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Is This Cher?

ThischerHow tragic it is to be a Cher-collectible-completist. You have to buy crap like this.

The only interesting aspect of this CD release of This Is Cher is the timing of it; coincidentally this is the flagship compilation for Cher Zine 3.

And it has to be one of the cheapest re-issues of a re-issue I've ever seen. Not even a liner note or so much as an album-credit inside. Don't even expect a picture of Cher.

I should have known by the cover art which looks more like a karaoke release than a real Cher CD.

These crap-compilation/re-issues just junk up the Cher Universe.


Billy Sammeth Talks Smack about Joan and Cher

CherjoanGirls gangin' up!

So Cher's former manager, Bill Sammeth, dishes some dirt in his defense of being fired by both Cher and Joan Rivers. And it's very scandalous stuff.

However, I don't completely buy his story. And honestly, I don't know nuthin' upon nuthin' about Joan and Melissa Rivers so I can almost go there with that drama; but when you compare his story to the events of the Joan Rivers documentary, Joan Rivers: A Piece of Work...the timelines just don't jive at all. Plus, he never explains the complaints Joan and other characters had about his prolonged absences that occurred in the documentary. He doesn't address this issue regarding Cher's complaints either.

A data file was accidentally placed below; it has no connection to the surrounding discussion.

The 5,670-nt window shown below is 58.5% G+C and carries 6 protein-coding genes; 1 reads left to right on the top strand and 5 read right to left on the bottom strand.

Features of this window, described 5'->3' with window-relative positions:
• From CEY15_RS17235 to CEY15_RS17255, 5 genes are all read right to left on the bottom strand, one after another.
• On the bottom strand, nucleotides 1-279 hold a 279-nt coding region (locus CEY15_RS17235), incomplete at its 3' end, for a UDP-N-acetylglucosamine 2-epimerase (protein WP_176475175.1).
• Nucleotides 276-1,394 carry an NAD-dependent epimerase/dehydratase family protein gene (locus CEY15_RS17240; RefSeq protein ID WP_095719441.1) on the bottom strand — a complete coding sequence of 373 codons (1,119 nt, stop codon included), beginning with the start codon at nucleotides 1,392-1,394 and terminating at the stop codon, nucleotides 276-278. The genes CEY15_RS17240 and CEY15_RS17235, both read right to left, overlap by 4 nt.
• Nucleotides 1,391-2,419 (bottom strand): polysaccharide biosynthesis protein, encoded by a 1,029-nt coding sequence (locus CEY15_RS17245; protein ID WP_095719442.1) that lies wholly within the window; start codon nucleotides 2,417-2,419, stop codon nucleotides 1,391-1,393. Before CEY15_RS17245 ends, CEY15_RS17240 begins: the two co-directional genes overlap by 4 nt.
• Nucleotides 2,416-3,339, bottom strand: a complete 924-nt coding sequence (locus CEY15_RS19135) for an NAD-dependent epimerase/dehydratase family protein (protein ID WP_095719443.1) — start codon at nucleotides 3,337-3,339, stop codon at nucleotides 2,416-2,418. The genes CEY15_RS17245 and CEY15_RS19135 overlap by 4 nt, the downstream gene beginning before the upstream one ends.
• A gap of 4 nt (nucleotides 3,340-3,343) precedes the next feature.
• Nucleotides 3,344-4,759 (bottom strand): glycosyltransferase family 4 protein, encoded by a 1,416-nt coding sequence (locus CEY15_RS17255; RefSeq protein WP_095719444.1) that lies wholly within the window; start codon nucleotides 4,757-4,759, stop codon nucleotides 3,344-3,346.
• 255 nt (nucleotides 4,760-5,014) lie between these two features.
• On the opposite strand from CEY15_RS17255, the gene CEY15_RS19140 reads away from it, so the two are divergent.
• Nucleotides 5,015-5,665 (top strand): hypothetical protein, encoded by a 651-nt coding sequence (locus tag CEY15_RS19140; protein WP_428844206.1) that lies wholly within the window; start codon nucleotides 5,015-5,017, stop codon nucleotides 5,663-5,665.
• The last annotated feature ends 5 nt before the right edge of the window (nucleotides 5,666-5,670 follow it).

He says Cher fired him simply because she didn't want to pay him for his share of "Believe" royalties. Did she fire the rest of her staff around that time too? Surely, other employees benefited from all the "Believe" cash.

He also claims she faked Sonny's funeral speech.

Well, Cher is a good actress, I will give her that; but to be blunt, I don't think she's that pull off that tour de force, or be willing to bear being seen doing that unattractive funeral-speech sobbing. Her issues with Sonny were complicated to be sure. But I always go back to the fact that she was calling a truce with him of sorts in her last Rosie Show appearance before Sonny died. The show where Rosie hilariously told Sonny to "sit and spin."

Read Sammeth's story for yourself:

And you can't get around the fact that two of his former clients had the same complaint. Never good evidence on you.

When my husband's mother Donna coins a wise saying,  we call that a Donnology. When my mother Estelene coins one, we call that an Esteligism. This is one of my mother's favorite Esteligisms: if everyone disagrees with you...maybe it's you. Maybe.


Comic Book Drama


So you know originally this thing was due in December. Since then has canceled my order twice; so I contacted someone at Bluewater two weeks ago on February 13 (actually three people: the first email from their contact page came back undeliverable, the second guy was on vacation). I finally received an email from someone who said the comic would be out the next Wednesday February 15. Sure enough that day a blog post went up saying the comic was out and to check your local comic store or to buy one through As of today Amazon still doesn't have any copies and my comic store in Santa Fe had never heard of the comic. Rumors were spread that it had sold out already.

I'm not sure about that but check your local comic store just in any case. You can download a Kindle version from Amazon now if you're desperate. A dear Cher friend snared me a copy from the comic book store at Grand Central Station in New York City. And for that, many thank yous!!

What a mess this whole thing is, folks.

But the slight little thing is a fun retrospective. In true comic book fashion there is a surprise ending (with Chaz as a plot point). Cher is one of a kind, to be sure, but the artist seems to have difficulty rendering her. In a few of the drawings, she looks a tad Asian even.